In an attempt to ease regulatory concerns, Facebook‘s Libra just changed its initial plan to issue the multi-currency Libra Coin and now aims to start from single-currency stablecoins, such as LibraUSD, LibraEUR, etc. Also, the project dropped its plan to move to a permissionless system. (Updated on April 17: updates in bold.)
“This will allow people and businesses in the regions whose local currencies have single-currency stablecoins on the Libra network to directly access a stablecoin in their currency,” the Libra Association announced on Thursday, adding that the multi-currency Libra (LBR) “will simply be a digital composite of some of the single-currency stablecoins available on the Libra network.”
The Association explained that a key concern was the potential for the multi-currency Libra Coin to interfere with monetary sovereignty and monetary policy if the network reaches a significant scale and a large volume of domestic payments are made in LBR.
“We’re working toward a late 2020 readiness timeline” to launch the Libra network, Dante Disparte, head of policy for the Libra Association, told Bloomberg.
According to the Association, LBR can be used as an efficient cross-border settlement coin as well as a neutral, low-volatility option for people and businesses in countries that do not have a single-currency stablecoin on the network yet.
“Which currency will be adopted and used will vary by use cases,” Christian Catalini, head economist for Facebook’s Calibra division, which created the project, told Bloomberg. He suggested that when sending money across borders, the multicurrency Libra could be a better option, whereas the single-currency stablecoins would make more sense for everyday purchases in a consumer’s home country, according to the report.
The project also promises to enhance the safety of the Libra payment system and forgo the future transition to a permissionless system.
“Regulators raised thoughtful questions about the perimeter of control for the Libra network — in particular, the need to guard against unknown participants taking control of the system and removing key compliance provisions,” they explained, adding that “it is possible to replicate the key economic properties of a permissionless system.” According to them, it can be done through an “open, transparent, and competitive market for network services and governance, all while incorporating the robust due diligence of Members and validators that is inherent to a permissioned system.”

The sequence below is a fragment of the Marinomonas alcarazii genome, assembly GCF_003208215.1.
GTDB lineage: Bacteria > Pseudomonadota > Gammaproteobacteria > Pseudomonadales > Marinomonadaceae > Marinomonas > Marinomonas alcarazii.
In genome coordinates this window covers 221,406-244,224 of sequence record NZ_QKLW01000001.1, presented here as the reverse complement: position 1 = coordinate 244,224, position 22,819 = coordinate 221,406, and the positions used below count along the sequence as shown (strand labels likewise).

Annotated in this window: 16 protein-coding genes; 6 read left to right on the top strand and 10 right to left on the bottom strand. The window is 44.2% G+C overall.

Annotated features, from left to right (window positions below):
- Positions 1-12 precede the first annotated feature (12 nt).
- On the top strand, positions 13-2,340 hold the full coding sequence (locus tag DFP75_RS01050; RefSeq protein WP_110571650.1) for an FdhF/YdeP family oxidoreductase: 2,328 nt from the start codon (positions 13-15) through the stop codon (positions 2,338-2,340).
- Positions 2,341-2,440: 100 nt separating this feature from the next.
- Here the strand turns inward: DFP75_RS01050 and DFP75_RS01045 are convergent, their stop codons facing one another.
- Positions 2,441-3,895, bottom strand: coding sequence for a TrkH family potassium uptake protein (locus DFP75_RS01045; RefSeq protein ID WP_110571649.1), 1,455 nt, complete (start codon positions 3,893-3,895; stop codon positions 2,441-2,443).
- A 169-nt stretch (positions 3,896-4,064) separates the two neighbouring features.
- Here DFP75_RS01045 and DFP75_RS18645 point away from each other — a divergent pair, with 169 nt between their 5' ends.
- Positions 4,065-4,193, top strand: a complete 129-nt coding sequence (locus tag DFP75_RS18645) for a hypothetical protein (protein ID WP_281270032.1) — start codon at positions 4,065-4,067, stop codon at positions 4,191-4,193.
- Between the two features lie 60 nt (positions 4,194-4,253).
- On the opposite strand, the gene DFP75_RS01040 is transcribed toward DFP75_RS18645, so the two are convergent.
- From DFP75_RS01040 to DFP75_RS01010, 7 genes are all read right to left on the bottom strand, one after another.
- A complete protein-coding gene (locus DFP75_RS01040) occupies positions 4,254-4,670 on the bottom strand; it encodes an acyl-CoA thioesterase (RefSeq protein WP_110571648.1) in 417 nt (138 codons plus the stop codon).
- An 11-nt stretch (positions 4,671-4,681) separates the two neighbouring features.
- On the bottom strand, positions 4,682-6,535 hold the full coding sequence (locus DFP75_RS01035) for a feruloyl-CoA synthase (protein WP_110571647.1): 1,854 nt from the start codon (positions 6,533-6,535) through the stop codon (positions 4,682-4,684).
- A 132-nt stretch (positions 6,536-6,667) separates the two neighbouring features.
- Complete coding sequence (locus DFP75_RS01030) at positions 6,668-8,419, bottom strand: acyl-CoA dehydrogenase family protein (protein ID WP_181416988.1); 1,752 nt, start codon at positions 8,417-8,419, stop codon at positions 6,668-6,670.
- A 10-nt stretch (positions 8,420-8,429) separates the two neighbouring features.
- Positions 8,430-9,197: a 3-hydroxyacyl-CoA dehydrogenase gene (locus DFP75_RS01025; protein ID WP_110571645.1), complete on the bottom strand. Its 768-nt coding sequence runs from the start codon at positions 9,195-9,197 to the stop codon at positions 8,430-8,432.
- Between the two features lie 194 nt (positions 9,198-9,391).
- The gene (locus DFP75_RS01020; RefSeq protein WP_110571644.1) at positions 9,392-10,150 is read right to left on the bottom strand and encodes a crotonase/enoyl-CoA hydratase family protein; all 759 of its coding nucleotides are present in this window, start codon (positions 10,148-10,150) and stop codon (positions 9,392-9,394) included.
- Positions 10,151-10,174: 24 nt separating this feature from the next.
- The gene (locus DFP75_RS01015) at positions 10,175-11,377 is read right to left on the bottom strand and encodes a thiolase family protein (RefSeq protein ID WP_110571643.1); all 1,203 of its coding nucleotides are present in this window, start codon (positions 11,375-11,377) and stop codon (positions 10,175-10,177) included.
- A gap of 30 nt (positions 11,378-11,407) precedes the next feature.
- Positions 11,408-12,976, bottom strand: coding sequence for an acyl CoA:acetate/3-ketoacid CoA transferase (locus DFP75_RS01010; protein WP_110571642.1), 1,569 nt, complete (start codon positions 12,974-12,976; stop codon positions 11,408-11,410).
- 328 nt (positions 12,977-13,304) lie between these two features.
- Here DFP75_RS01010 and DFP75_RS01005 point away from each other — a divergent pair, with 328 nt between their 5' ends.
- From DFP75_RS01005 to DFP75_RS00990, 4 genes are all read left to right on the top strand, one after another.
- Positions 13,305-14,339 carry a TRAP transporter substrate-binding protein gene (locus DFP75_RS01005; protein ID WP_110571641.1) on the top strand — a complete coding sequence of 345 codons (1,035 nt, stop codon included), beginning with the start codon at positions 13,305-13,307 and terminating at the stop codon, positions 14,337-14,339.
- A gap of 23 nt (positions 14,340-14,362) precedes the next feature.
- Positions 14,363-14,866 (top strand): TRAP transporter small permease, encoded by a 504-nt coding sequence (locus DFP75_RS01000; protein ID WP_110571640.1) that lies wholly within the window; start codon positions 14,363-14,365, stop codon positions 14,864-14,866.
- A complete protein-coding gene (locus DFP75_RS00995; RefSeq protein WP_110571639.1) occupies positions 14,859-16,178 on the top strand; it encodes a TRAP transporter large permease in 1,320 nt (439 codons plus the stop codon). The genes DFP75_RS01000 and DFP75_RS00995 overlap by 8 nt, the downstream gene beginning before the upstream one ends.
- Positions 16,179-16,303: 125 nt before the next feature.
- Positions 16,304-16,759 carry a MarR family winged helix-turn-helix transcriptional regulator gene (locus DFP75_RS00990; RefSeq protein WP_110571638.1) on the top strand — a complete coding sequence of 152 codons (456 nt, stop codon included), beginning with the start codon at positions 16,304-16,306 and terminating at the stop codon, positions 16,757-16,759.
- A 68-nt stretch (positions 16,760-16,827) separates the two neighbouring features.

“The main downside of these changes is that the system is less open, and less decentralized, therefore the bitcoin community will probably disregard this as another centralized project,” Yoni Assia, CEO and Co-founder of eToro, said in an emailed comment.
However, he believes that these changes will help Libra to potentially launch, while their new apporach “marks another milestone in the journey towards the adoption of distributed systems in global finance.”
The Libra Association also said today that it has formally initiated the payment system licensing process with the Swiss Financial Markets Supervisory Authority (FINMA).
“In addition to applying for the FINMA license and updating the white paper, the near-term operating expenses of Libra Association have now been funded by its members,” they added.
@hasufl If they go fully compliant it’ll basically be Facebook being a contractor for CBDCs, which turns the whole… https://t.co/9gYZ7bbb7M
— imaginary_username (@im_uname)
so Libra will be globally accessible but LBR will be subject to foreign exchange controls…. ok https://t.co/Z8ycEtgWaY
— nic carter (@nic__carter)
Facebook’s Libra currency is now nothing more than an irrelevant money-substitute; a thin wrapper around national f… https://t.co/gwtMDjdZG8
— Vijay Boyapati (@real_vijay)